Vanadium dioxide: from physics to applications
Professor Junqiao Wu
Department of Materials Science and Engineering
University of California, Berkeley
Date & Time
Thursday, 6 May 2021
As a textbook example of strongly correlated electron materials, vanadium dioxide features a metal-insulator phase transition accompanied by a structural transition at 67oC. The physics of the electron correlation and the transition has challenged researchers for decades, while fascinating device applications have been proposed or realized based on this material. In this talk, I will highlight our recent discoveries in the study of vanadium dioxide and related materials. (i) We discovered a new electron conduction mode in the metallic phase of vanadium dioxide, in which the Wiedemann-Franz law was found to be broken, and itinerant electrons were shown to conduct charge but (almost) not heat. The work revealed a totally new, but very likely general, behavior of electron dynamics in a strongly correlated electron fluid where heat and charge diffuse independently. (ii) Using these materials, we developed new technologies for smart thermal radiation regulation. A thermal imaging sensitizer (TIS) boosts the sensitivity of uncooled thermal infrared imaging from the previous 0.04 K to 0.003 K at room temperature, leading to unprecedented products for early detection of subcutaneous tumors and inspection of hidden building defects. A temperature-adaptive radiative coating (TARC) was also invented that adapts its thermal emittance to different ambient temperatures. The TARC automatically switches thermal emittance from 0.20 for ambient temperatures lower than 15 °C to 0.90 for temperatures above 30 °C. The TARC is simulated to outperform all existing roof coatings for energy saving in most climates, especially those with significant seasonal variations.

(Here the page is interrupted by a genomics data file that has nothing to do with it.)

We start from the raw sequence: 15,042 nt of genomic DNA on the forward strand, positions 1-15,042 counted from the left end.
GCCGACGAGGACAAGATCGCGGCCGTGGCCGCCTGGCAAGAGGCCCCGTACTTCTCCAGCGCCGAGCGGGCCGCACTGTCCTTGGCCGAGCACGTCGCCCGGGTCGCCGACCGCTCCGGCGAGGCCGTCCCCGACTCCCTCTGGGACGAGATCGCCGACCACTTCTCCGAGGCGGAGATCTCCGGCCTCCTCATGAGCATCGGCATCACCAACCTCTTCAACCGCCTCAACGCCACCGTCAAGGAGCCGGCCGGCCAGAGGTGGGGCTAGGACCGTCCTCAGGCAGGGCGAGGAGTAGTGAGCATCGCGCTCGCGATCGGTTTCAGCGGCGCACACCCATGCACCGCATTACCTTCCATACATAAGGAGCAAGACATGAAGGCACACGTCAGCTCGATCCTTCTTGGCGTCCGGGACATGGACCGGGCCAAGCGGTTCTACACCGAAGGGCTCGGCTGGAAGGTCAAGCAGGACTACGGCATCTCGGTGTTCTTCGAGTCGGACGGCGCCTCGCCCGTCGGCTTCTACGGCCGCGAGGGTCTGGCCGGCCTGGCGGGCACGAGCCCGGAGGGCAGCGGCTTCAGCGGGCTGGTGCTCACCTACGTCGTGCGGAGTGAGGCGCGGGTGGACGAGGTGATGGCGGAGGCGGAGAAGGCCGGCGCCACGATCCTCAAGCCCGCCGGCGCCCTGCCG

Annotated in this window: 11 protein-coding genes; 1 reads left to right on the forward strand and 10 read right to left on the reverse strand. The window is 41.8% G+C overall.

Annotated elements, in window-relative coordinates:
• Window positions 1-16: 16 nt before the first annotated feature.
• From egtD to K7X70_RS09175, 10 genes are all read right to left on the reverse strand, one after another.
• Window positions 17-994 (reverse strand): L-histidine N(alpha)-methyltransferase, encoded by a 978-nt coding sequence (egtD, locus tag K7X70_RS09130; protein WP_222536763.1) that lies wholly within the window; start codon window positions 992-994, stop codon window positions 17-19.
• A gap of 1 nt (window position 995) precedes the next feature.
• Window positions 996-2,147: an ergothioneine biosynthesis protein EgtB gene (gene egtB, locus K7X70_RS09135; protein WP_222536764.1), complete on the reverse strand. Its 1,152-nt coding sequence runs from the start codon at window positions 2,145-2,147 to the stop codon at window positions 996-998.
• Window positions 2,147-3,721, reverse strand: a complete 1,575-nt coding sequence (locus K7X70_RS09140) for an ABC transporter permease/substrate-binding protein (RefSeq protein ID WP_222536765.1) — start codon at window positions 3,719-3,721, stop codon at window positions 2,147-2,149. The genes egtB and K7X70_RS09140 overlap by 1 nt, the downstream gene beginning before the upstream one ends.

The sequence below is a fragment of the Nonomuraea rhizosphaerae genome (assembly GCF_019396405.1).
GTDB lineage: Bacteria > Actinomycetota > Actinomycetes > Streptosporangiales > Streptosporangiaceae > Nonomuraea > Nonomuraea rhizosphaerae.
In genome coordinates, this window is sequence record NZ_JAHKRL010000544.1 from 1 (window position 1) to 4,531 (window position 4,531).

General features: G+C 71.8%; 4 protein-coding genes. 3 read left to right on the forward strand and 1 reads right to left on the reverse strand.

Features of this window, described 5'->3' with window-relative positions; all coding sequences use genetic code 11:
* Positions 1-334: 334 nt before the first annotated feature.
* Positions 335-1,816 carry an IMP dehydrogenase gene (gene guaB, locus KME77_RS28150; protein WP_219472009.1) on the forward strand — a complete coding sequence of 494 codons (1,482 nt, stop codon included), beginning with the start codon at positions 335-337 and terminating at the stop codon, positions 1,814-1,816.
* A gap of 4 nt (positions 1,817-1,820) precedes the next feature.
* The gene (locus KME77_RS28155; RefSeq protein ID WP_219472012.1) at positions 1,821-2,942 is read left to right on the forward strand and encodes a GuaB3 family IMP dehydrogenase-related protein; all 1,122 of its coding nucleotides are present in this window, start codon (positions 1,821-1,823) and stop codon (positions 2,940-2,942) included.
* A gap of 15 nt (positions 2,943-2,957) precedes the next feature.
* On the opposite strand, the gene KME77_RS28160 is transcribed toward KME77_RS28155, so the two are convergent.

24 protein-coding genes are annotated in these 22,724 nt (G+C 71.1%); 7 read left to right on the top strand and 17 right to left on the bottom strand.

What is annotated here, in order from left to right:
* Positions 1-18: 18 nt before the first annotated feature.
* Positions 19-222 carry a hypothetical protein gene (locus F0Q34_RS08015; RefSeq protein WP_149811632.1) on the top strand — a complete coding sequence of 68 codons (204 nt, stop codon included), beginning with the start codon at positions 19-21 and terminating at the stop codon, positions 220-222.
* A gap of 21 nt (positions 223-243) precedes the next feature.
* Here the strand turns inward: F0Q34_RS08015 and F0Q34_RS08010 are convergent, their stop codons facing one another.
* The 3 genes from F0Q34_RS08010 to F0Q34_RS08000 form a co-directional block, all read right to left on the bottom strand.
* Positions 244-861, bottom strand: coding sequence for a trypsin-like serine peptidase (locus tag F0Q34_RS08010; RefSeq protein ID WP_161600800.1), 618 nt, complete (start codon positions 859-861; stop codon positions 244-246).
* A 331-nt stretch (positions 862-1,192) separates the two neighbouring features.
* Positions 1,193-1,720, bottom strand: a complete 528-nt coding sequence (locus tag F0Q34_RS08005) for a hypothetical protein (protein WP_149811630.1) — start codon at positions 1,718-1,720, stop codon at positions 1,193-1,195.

Professor Junqiao Wu received a B.S. from Fudan University and a M.S. from Peking University, China, both in physics. He obtained a PhD degree from the University of California, Berkeley in applied physics for work on nitride semiconductors and semiconductor alloys. He did postdoctoral research in the Department of Chemistry and Chemical Biology at Harvard University. He began his faculty appointment in the Department of Materials Science and Engineering at the University of California, Berkeley in 2006. His honors include the Berkeley Fellowship, the 29th Ross N. Tucker Memorial Award, the Berkeley Presidential Chair Fellowship, the US-NSF Career Award, the US-DOE Early Career Award, the Presidential Early Career Award for Scientists and Engineers (PECASE) from the White House, the Outstanding Alumni Award from Peking University China, the Bakar Faculty Fellows Award, the Bakar Prize, and elected Fellow from the American Physical Society (APS). He is currently the Chair of the Applied Science and Technology Graduate Group (the largest interdisciplinary research group at UC Berkeley), and holds a joint appointment at the Lawrence Berkeley National Laboratory. The Wu group explores novel properties and applications of electronic materials with reduced dimensions, phase transitions at the nanoscale, and optoelectronic, thermal and thermoelectric properties of semiconductor alloys and interfaces. Prof. Wu has published over 200 widely cited papers in the fields. For more details, please visit